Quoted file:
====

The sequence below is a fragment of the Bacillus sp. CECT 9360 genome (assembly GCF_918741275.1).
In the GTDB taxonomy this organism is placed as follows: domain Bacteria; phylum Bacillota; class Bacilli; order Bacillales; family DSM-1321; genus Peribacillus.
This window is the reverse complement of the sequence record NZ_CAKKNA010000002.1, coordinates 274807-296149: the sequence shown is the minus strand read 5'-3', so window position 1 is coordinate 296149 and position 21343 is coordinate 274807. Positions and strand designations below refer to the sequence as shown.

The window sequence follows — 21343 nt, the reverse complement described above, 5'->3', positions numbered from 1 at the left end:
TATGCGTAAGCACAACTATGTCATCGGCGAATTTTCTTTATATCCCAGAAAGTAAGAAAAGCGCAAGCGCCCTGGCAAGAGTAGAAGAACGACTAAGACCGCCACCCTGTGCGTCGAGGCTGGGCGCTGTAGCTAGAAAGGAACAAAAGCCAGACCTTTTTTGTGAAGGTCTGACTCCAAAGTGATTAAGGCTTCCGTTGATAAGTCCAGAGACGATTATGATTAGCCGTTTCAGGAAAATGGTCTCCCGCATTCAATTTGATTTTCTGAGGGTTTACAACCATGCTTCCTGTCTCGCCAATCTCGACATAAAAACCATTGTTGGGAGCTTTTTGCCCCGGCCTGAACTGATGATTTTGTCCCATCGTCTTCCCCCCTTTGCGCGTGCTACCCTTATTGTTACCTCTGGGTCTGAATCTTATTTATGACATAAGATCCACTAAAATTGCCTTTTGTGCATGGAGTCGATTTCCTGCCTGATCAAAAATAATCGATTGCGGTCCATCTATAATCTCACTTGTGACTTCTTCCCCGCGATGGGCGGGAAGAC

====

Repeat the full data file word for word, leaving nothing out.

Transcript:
The sequence below is a fragment of the Bacillus sp. CECT 9360 genome (assembly GCF_918741275.1).
In the GTDB taxonomy this organism is placed as follows: domain Bacteria; phylum Bacillota; class Bacilli; order Bacillales; family DSM-1321; genus Peribacillus.
This window is the reverse complement of the sequence record NZ_CAKKNA010000002.1, coordinates 274807-296149: the sequence shown is the minus strand read 5'-3', so window position 1 is coordinate 296149 and position 21343 is coordinate 274807. Positions and strand designations below refer to the sequence as shown.

The window sequence follows — 21343 nt, the reverse complement described above, 5'->3', positions numbered from 1 at the left end:
TATGCGTAAGCACAACTATGTCATCGGCGAATTTTCTTTATATCCCAGAAAGTAAGAAAAGCGCAAGCGCCCTGGCAAGAGTAGAAGAACGACTAAGACCGCCACCCTGTGCGTCGAGGCTGGGCGCTGTAGCTAGAAAGGAACAAAAGCCAGACCTTTTTTGTGAAGGTCTGACTCCAAAGTGATTAAGGCTTCCGTTGATAAGTCCAGAGACGATTATGATTAGCCGTTTCAGGAAAATGGTCTCCCGCATTCAATTTGATTTTCTGAGGGTTTACAACCATGCTTCCTGTCTCGCCAATCTCGACATAAAAACCATTGTTGGGAGCTTTTTGCCCCGGCCTGAACTGATGATTTTGTCCCATCGTCTTCCCCCCTTTGCGCGTGCTACCCTTATTGTTACCTCTGGGTCTGAATCTTATTTATGACATAAGATCCACTAAAATTGCCTTTTGTGCATGGAGTCGATTTCCTGCCTGATCAAAAATAATCGATTGCGGTCCATCTATAATCTCACTTGTGACTTCTTCCCCGCGATGGGCGGGAAGAC